Services this week for African-American community’s Queen Mother
ANDREE PENIX SMITH | 12/12/2013, 4:45 p.m.
She participated in protest movements and demonstrations spanning decades, from the Scottsboro Boys trial in the 1930s to the Civil Rights Movement, the historic March on Washington in the 1960s, the many demonstrations in the city against injustices and racial profiling, including the Amadou Diallo protests, and Occupy Wall Street at Zuccotti Park in 2011.
Jordan touched the lives of tens of thousands of people and recruited scores into the service of God throughout the world. In 1998, she ordained Winnie Mandela as a minister of the gospel in South Africa. Among her celebrity godchildren were actor Wesley Snipes, the late Isaac Hayes and New York City icon the late Sonny Abubadika Carson.
Her personal motto, which she adopted as a child, was “Service to humanity is service to God.”
She was born in Brooklyn on July 3, 1919, to the late Preston Emanuel Jordan, a Brooklyn real estate broker and businessman, and Ursula Antoinette Cox Jordan, both naturalized U.S. citizens who immigrated from Barbados. She recently recalled childhood memories of her family’s involvement in the Universal Negro Improvement Association, founded by Marcus Mosiah Garvey.
“My parents, aunts and uncles owned several businesses and were very active Garveyites. They instilled the principles of Garvey in me as a young child. I remember watching the UNIA parade on Seventh Avenue sitting on my father’s shoulders,” she said during a recent interview.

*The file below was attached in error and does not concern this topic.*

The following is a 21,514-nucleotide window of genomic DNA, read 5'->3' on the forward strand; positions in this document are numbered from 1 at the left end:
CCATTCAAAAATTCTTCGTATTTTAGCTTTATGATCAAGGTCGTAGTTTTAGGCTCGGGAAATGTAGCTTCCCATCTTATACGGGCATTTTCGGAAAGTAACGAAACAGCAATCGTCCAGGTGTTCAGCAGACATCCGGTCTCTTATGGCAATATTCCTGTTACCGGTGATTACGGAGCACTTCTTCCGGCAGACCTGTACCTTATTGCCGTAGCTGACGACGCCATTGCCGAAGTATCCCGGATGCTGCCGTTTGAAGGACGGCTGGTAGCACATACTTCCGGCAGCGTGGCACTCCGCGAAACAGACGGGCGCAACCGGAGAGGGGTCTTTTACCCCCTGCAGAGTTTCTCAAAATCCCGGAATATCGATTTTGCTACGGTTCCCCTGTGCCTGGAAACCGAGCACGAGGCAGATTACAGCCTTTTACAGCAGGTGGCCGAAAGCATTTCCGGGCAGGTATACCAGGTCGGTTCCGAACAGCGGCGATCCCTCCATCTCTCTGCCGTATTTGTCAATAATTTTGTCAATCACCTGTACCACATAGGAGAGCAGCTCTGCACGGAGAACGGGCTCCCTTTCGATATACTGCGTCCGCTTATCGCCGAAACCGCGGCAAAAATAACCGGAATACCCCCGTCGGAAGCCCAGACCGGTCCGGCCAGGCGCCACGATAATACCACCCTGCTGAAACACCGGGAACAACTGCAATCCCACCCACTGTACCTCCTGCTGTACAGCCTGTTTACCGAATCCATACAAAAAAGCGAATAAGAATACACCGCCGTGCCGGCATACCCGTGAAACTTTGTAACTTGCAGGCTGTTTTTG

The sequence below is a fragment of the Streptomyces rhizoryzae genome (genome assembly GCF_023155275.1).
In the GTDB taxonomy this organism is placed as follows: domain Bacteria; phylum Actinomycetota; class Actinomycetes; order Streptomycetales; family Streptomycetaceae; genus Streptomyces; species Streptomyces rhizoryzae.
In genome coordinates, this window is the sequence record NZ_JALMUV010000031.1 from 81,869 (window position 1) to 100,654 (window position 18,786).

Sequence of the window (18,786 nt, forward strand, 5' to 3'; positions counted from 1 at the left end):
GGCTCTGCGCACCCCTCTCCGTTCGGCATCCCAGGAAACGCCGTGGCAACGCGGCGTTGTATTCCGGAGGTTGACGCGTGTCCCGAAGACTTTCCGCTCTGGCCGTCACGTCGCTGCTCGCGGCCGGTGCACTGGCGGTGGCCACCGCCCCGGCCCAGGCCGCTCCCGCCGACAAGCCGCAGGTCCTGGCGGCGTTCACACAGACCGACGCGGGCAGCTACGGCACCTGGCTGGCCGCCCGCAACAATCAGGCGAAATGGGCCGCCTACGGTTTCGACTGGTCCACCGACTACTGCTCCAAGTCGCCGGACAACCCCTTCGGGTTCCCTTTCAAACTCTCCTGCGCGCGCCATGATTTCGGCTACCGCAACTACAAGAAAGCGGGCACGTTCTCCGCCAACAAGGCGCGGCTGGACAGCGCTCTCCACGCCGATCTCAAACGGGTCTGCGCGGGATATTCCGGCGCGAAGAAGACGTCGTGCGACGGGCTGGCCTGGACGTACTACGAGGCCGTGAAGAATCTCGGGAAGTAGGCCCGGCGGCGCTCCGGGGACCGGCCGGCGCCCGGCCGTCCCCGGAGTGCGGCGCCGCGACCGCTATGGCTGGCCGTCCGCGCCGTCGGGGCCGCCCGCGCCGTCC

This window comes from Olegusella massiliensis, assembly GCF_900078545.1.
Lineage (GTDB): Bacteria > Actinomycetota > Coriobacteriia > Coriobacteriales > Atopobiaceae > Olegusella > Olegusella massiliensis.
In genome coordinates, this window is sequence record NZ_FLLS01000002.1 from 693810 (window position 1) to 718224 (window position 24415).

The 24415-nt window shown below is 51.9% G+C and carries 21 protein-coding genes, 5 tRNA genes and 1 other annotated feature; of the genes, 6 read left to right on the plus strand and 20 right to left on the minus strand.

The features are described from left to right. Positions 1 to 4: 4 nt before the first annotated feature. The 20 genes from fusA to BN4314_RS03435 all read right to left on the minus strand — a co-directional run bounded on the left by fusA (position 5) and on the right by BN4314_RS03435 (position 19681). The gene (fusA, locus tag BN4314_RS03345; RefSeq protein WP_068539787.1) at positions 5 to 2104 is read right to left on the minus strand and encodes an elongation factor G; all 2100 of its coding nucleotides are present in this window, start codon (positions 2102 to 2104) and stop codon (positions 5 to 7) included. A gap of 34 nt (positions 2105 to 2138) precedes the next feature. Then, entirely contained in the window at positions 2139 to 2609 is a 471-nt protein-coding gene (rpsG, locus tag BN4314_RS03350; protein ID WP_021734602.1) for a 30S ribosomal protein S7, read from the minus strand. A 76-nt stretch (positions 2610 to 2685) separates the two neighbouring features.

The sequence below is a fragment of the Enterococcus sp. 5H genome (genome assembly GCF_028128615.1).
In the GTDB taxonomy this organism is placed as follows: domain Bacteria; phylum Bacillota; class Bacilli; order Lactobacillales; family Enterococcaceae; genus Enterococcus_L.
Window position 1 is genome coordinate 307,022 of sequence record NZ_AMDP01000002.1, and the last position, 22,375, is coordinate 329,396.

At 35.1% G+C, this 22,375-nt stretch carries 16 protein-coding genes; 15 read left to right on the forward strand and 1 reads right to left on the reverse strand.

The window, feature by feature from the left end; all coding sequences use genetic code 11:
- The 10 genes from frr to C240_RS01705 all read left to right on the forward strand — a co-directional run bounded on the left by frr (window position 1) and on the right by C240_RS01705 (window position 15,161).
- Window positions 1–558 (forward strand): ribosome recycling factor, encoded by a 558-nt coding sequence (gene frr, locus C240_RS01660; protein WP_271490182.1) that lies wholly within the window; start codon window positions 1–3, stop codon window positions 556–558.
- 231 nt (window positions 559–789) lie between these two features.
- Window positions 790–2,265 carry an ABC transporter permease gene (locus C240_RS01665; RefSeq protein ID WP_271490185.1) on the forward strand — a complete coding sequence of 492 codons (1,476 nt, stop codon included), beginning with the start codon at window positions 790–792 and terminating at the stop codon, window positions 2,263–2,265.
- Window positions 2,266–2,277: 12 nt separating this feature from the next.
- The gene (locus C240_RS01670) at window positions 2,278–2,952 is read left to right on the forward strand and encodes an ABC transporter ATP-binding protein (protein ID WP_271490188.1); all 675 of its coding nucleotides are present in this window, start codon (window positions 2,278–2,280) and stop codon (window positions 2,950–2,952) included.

On their website, organizers of the Native American Elders Gatherings at the Sunray Peace Village in Vermont described Jordan, who they honored as grandmother of the annual event: “A powerhouse preacher that weaves together all the extraordinary spiritual traditions she carries with mind-spiraling eloquence, fierce insight and wild humor that are so infectious. She often has people howling with laughter one moment and moved to tears the next. This ageless wonder truly awakens awe in all who watch her arrive.”
Jordan, who described her mission as “interdenominational, interracial and international,” held the title of Most Mother of Israel in the U.S. headquarters of the Cherubim and Seraphim Holy Order of Nigeria, located in Brooklyn. She was Clan Mother White Feather of the Ohatchee Cherokee Nation of New York and Alabama; a member of the Blackfeet Tribal Council; spiritual Queen Mother Nana Yaa Odo Boafo Asantiewaa of the Ashanti, as well as Nana NKum for the village of Assinkurua, both based in Ghana; and chaplain general of the Jamaican United National Association. She considered Jamaica as one of her homes.
In Brooklyn, she was assistant bishop of Paradise Baptist Church, a trustee of New Hope Missionary Baptist, elder spiritual Queen Mother for the Council of Women of Proverbs 8 and founder of Eureka of Love, House of the Good Shepherd Gift of God Mission of Arts, Culture and Crafts. She was also Universal Queen Mother of the Creator’s Educational Crusade.
Readers interested in updated information about funeral arrangements should search “Queen Mother Sylvia Jordan” on her Facebook page at www.facebook.com/sylvia.jordan.3551.